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The Incredible Hulk

Platform(s): Nintendo DS, PC, PlayStation 2, PlayStation 3, Wii, Xbox 360
Genre: Action
Publisher: SEGA


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GBA Review - 'The Incredible Hulk'

by Chad on July 11, 2003 @ 12:30 a.m. PDT

Fuelled with fury, SEGA’s The Incredible Hulk features key moments from the film, as well as additional plotlines and characters from the character’s rich comic-book universe. Players smash through New York City, battling gigantic enemies amidst soaring skyscrapers in a massive open world.

Genre: Platform Adventure
Publisher: Vivendi
Developer: Pocket Studios
Release Date: May 27, 2003

Buy 'THE INCREDIBLE HULK': Game Boy Advance

With the release of the movie and everything from Hulk cereal and Hulk Hands, it should come as no surprise that Vivendi Universal let loose Hulk games on all major platforms, including Game Boy Advance. So, does this Hulk smash or belong in the trash?

The Incredible Hulk starts off by explaining the origin the Hulk. While testing his newly invented weapon in the desert, Bruce Banner is exposed to ordinarily lethal amounts of gamma radiation. However, in lieu of dying, Banner gains the ability to transform into the Hulk, a gigantic green juggernaut, in times of extreme anger or stress.

The first level of the game has the Hulk trying to escape from the military compound in which he’s currently being held. Unsurprisingly, the military doesn’t feel that it’s time for him to check out. Luckily, the hulk has several moves at his disposal. The standard punch attack and barge (Hulk charges ahead, shoulders first, running over anything in his path) are available from the get-go. His more impressive (and effective) moves need to be unlocked by performing Super Smashes or Rampages. Super Smashes occur if you destroy two enemies at a time, and Rampages happen when you manage to take out four or more enemies at once. Perform enough of these to fill up all of the stars at the bottom of the screen, and the Hulk becomes a much more effective smashing machine.

Special moves require you to have at least one level of Rage built up. Rage increases as long as you’re smashing something, whether it be enemies, or part of the level. There’s a lot of stuff you can smash, and thankfully so: you’ll need to utilize all of your special moves to survive. All of the attacks affect a certain radius around you. Two of the moves are a ground-pound, the second one having a better radius and more power. The third is a jumping attack which not only crushes anything unfortunate enough to be standing where you land, but also sends a shockwave rippling across the ground, knocking over other potential hostiles.

One of the bonuses of being the Hulk, aside from those stylin’ pants, is the superhuman strength. Anything you see in the environment that can’t be smashed can most likely be picked up and thrown at bad guys. In the early levels, it’s more of an option, but later on, you’ll need to chuck tanks and jeeps around if you want to make it out of a firefight alive. Your health regenerates over time, but at the same time, standing around, waiting for your health to fill up causes your Rage meter to hit rock bottom, leaving your options for any upcoming fights a bit limited.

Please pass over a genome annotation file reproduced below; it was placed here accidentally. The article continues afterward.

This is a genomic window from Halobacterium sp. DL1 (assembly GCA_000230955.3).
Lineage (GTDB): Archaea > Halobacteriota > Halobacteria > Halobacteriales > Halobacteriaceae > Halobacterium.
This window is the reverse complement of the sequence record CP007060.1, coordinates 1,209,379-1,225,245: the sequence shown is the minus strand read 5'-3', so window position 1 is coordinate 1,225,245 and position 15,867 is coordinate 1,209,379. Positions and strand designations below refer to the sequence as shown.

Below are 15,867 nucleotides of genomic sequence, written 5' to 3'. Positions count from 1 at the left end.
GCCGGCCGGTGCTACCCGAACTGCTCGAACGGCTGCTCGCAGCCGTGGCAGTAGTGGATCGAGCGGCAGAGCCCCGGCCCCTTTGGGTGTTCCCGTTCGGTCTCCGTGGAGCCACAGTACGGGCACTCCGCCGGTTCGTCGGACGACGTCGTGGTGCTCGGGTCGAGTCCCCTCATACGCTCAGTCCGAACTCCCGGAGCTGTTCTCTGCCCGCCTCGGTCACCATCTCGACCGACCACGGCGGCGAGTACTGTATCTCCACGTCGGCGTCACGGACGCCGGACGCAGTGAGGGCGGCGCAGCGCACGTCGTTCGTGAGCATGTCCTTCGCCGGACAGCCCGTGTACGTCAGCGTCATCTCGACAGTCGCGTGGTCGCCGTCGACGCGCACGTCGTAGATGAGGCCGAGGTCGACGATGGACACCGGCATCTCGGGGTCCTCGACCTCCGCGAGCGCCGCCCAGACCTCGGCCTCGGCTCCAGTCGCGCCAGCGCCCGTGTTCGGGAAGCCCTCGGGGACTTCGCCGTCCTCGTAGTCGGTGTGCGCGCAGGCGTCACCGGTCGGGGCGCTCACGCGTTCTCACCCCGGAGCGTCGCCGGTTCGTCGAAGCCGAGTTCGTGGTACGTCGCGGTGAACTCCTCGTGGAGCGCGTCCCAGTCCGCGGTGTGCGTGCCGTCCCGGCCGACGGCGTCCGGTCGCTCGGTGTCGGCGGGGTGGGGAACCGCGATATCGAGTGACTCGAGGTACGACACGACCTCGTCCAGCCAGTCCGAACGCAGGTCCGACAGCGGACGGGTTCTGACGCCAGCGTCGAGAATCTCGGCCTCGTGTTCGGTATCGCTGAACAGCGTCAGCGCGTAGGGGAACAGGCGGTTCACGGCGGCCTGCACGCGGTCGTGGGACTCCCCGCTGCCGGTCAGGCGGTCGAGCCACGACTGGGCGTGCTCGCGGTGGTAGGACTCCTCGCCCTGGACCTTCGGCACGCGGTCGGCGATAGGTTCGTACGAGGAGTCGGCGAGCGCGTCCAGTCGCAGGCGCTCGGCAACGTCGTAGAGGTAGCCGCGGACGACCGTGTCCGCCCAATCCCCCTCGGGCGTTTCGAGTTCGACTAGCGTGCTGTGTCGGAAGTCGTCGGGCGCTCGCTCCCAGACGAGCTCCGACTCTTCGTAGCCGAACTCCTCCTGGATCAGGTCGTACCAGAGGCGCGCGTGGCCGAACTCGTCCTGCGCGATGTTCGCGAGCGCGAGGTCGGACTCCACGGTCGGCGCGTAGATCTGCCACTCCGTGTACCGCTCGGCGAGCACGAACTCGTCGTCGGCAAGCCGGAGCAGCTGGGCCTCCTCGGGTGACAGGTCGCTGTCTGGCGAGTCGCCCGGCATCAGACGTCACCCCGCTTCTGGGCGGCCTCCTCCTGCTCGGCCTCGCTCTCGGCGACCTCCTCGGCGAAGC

Of all the Hulk games, the GBA version is the most unique in it’s presentation. While the console and PC versions opted to continue the story the movie began and use the actors to provide the voice, you won’t find anything like that in the GBA version, as it has a much more “comic book” feel. The story’s cut scenes are well-drawn comic book panels, complete with speech balloons and thought bubbles. Every time you perform a Super Smash or Rampage, it’ll flash across the screen in comic book letters. The in-game visuals aren’t quite at the same level, though. The Hulk himself looks fine, but the levels lack much animation. The developers could’ve been trying to make it feel more like you were playing a comic book by not animating things like the water, or torches, but that’s most likely not the case. The vehicles look nice and animate pretty well. Jeeps careening towards you with the intention of running you over double just as well as pinballs when you bat them around like playthings. The levels are pretty big, and it’s easy to get lost sometimes because there are too many similar looking objects, if any at all. Luckily, the game will give you a shove in the right direction from time to time with arrows that point to your current objective.

It’s clear what they had in mind when producing the music for the game: dramatic and powerful. Unfortunately, they didn’t quite get there, since the music comes off annoying and repetitive. The GBA sound chip is capable of producing music of a better quality, but since this is a movie tie-in game that had to be done when the movie came out, you shouldn’t have been expecting much anyway. Sound effects, while repetitive, get the job done, whether it be bullets rattling off, or jeeps trying to regain control after you’ve knocked them silly.

The Incredible Hulk does the movie and comic book justice, and fans of either (or the character in general) should probably check it out. At times, it can be a little frustrating, and the bosses require some careful strategizing, but once you beat them, you’ll feel like you genuinely accomplished something as opposed to just slop through it.

Score 7.6/10

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